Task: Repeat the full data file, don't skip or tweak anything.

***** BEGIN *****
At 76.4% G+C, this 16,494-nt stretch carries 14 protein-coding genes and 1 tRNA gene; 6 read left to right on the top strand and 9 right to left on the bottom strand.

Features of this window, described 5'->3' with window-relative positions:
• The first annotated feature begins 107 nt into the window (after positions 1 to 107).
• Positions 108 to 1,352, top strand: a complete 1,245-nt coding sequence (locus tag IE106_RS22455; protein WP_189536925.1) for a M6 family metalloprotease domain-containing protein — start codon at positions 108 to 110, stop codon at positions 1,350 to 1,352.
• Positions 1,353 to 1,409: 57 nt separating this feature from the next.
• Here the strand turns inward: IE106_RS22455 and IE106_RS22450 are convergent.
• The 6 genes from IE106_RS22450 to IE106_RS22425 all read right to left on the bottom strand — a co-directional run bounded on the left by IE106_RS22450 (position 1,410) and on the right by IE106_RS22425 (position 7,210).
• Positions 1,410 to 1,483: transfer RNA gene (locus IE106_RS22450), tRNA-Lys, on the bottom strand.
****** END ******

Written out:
At 76.4% G+C, this 16,494-nt stretch carries 14 protein-coding genes and 1 tRNA gene; 6 read left to right on the top strand and 9 right to left on the bottom strand.

Features of this window, described 5'->3' with window-relative positions:
• The first annotated feature begins 107 nt into the window (after positions 1 to 107).
• Positions 108 to 1,352, top strand: a complete 1,245-nt coding sequence (locus tag IE106_RS22455; protein WP_189536925.1) for a M6 family metalloprotease domain-containing protein — start codon at positions 108 to 110, stop codon at positions 1,350 to 1,352.
• Positions 1,353 to 1,409: 57 nt separating this feature from the next.
• Here the strand turns inward: IE106_RS22455 and IE106_RS22450 are convergent.
• The 6 genes from IE106_RS22450 to IE106_RS22425 all read right to left on the bottom strand — a co-directional run bounded on the left by IE106_RS22450 (position 1,410) and on the right by IE106_RS22425 (position 7,210).
• Positions 1,410 to 1,483: transfer RNA gene (locus IE106_RS22450), tRNA-Lys, on the bottom strand.